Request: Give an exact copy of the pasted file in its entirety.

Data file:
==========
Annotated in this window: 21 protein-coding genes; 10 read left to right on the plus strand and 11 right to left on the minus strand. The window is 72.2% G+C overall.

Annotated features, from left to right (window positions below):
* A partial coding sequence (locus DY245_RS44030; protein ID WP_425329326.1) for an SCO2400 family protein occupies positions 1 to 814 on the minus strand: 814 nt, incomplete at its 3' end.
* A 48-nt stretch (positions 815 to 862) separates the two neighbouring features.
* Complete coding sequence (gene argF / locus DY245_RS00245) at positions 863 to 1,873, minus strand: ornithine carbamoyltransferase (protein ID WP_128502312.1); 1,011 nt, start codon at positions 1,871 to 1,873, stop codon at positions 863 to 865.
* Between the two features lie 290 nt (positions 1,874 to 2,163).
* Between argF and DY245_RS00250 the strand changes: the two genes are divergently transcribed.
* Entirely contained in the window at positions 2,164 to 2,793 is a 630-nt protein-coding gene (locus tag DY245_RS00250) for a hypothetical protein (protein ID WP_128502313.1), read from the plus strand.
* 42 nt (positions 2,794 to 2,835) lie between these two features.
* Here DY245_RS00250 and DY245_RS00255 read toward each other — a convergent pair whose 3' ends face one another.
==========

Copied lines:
Annotated in this window: 21 protein-coding genes; 10 read left to right on the plus strand and 11 right to left on the minus strand. The window is 72.2% G+C overall.

Annotated features, from left to right (window positions below):
* A partial coding sequence (locus DY245_RS44030; protein ID WP_425329326.1) for an SCO2400 family protein occupies positions 1 to 814 on the minus strand: 814 nt, incomplete at its 3' end.
* A 48-nt stretch (positions 815 to 862) separates the two neighbouring features.
* Complete coding sequence (gene argF / locus DY245_RS00245) at positions 863 to 1,873, minus strand: ornithine carbamoyltransferase (protein ID WP_128502312.1); 1,011 nt, start codon at positions 1,871 to 1,873, stop codon at positions 863 to 865.
* Between the two features lie 290 nt (positions 1,874 to 2,163).
* Between argF and DY245_RS00250 the strand changes: the two genes are divergently transcribed.
* Entirely contained in the window at positions 2,164 to 2,793 is a 630-nt protein-coding gene (locus tag DY245_RS00250) for a hypothetical protein (protein ID WP_128502313.1), read from the plus strand.
* 42 nt (positions 2,794 to 2,835) lie between these two features.
* Here DY245_RS00250 and DY245_RS00255 read toward each other — a convergent pair whose 3' ends face one another.